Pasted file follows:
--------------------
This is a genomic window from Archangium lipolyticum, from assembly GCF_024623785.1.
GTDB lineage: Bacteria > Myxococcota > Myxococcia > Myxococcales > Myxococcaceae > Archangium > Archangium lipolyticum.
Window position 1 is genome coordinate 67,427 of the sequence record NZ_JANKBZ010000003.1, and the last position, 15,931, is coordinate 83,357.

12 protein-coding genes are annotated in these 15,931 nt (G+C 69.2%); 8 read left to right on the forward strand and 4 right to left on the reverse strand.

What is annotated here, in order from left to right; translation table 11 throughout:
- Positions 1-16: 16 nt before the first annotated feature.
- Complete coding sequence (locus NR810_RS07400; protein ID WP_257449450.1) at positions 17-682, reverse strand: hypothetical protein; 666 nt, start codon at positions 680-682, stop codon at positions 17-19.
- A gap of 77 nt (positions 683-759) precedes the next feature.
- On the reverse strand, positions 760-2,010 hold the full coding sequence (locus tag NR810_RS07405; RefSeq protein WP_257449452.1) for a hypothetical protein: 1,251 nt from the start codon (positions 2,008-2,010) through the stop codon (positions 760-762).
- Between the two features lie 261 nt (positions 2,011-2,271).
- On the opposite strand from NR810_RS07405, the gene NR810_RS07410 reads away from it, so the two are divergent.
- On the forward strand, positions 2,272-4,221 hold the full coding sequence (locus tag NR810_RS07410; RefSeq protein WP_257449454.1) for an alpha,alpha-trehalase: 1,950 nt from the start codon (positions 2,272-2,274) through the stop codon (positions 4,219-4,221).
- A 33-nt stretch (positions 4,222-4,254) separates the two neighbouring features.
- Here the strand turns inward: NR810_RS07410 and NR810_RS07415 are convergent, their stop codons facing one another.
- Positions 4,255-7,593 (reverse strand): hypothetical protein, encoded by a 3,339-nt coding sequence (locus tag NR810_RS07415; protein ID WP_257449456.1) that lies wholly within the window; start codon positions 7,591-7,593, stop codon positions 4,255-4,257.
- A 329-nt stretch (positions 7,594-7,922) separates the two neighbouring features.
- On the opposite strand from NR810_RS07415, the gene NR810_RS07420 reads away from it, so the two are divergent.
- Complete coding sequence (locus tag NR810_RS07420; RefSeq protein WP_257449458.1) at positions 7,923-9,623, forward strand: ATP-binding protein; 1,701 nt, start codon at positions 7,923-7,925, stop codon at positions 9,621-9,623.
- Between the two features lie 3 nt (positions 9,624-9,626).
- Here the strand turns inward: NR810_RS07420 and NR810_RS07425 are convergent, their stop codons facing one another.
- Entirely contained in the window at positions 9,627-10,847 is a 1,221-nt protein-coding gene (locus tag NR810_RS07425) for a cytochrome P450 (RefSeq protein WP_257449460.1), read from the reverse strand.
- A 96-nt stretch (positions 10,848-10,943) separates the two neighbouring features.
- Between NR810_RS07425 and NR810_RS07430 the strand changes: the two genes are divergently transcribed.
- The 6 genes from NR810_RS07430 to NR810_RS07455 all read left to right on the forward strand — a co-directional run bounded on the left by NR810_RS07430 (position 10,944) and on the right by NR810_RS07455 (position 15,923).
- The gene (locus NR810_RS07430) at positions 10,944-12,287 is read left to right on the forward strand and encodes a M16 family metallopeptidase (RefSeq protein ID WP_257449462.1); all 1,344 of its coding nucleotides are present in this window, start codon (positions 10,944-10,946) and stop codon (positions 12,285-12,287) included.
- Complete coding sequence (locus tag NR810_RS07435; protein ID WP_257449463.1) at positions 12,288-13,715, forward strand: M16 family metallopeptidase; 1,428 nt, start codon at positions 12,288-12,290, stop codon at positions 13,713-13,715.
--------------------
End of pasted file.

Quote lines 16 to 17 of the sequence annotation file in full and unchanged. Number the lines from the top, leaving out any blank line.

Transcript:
- A 329-nt stretch (positions 7,594-7,922) separates the two neighbouring features.
- On the opposite strand from NR810_RS07415, the gene NR810_RS07420 reads away from it, so the two are divergent.